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Late Game-winner Propels St. Cloud State to Sweep of Minnesota State

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Minnesota State fought back from a 3-1 deficit to force a 3-3 tie in the third period, but St. Cloud State’s Grant Cruikshank scored the decisive goal, his second of the game, with 3:26 remaining in regulation to give St. Cloud State a 4-3 victory and a weekend sweep over the Mavericks.

Final Scoring

First Period

7:53 Grant Cruikshank from Micah Miller (short-handed) 1-0 St. Cloud State

Miller stole the puck along the left boards after a sloppy clearing attempt by Minnesota State and passed it in front of the net to Cruikshank for the goal.

9:46 David Silye from Brendan Furry 1-1 tie

After extended heavy pressure by Minnesota State, Furry fired a puck on goal and Silye crashed the net to put the rebound back in and tie the game.

Second Period

10:31 Micah Miller from Kyler Kupka 2-1 St. Cloud State

The Huskies forced a turnover off a failed clearing attempt. Miller got the puck at the top of the left circle and fired a hard wrist shot that hit off goalie Alex Tracy’s glove and bounced into the net.

12:08 Chase Brand from Ondrej Trejbal and Joe Molenaar 3-1 St. Cloud State

Trejbal took a knee-high wrist shot from the left point that Brand got a stick on out in front of the net, and his tip deflected the puck underneath Tracy for the goal.

16:00 Josh Groll from David Silye and Steven Bellini 3-2 St. Cloud State

Silye made a tremendous effort to win the puck in the corner and worked it out into the high slot. The puck was knocked away from him, but slid to Groll, who fired a quick low shot that beat Dominic Basse before he could react in time.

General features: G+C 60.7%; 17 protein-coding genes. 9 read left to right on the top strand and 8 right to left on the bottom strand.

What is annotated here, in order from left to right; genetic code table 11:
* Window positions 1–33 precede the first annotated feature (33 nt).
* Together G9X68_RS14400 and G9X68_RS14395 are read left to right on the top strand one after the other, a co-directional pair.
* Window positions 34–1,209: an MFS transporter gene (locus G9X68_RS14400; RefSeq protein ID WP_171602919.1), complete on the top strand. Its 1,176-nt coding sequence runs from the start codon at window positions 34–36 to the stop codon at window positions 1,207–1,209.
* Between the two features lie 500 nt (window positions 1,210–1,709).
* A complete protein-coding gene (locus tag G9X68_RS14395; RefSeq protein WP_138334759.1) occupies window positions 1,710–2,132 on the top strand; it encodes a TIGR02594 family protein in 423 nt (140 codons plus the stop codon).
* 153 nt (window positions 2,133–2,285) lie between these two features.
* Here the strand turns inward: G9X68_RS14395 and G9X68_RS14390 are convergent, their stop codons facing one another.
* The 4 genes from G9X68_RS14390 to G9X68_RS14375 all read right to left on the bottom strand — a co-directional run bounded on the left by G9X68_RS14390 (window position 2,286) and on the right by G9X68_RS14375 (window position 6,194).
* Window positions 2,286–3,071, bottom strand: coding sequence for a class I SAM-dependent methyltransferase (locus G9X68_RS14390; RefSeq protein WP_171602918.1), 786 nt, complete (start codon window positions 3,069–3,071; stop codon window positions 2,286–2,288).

Third Period

6:39 Sam Morton from Josh Groll 3-3 tie

Morton made a strong individual effort to bring the puck out of the right corner, evade a defender, then wired a bar-down wrist shot over the shoulder of Basse.

16:34 Grant Cruikshank from Kyler Kupka 4-3 St. Cloud State

Kupka tripped a Minnesota State defender behind the net and won the puck, feeding it to Cruikshank out in front for the game-winning goal.

Game Notes

-It has taken four different teams(counting his original commitment to Wisconsin just shy of eight years ago)but Grant Cruikshank appears to have finally found a home at St. Cloud State. He is leading the way for the Huskies in their perfect 6-0 start to the season with a team-best 6-3-9 scoring line.

The key has been his linemates. Cruikshank played with Micah Miller and Kyler Kupka this weekend, two strong, fast veteran forwards that excel in doing the dirty work in the corners. They’re doing a great job of creating chaos and turnovers and then getting the puck to Cruikshank in great scoring areas.

-Minnesota State is one of the slowest, most deliberate teams in college hockey when it comes to breaking the puck out of their own zone. They don’t try to beat the other team’s forecheck, they use back support to keep playing the puck backwards until the other team gives up on the forecheck.

That works most of the time, especially since teams tend to play pretty conservatively against them. But St. Cloud State adjusted over the course of the weekend and began applying a little heavier forecheck pressure tonight, which ended up creating some more chances for the Huskies. Minnesota State had an opportunity to move the puck out of the zone, but instead tried to play the puck backwards to set something up. A turnover ensued and St. Cloud State ended up with a huge momentum-shifting goal.

-A bit of a tough break for Minnesota State on the game-winning goal. The turnover forced by St. Cloud State’s Kyler Kupka very easily could have been called a trip by the officials. That’s a really tough call to make to put a team on the power play with 3:30 left in a tie game on a play that is 200 feet from their own net. But at the same time, it created a great scoring chance by a play that wasn’t exactly legal.

-Minnesota State got huge games from centers David Silye and Sam Morton. Both ended up creating big goals in Minnesota State’s comeback to even up the score, and easily could have had more that might have tilted the game in Minnesota State’s favor. Minnesota State has been able to maintain such a consistent run of success thanks to their ability to develop lower line players into top line players. Silye and Morton were secondary scorers for Minnesota State last year, but both looked like they could play on any top line in the country this weekend.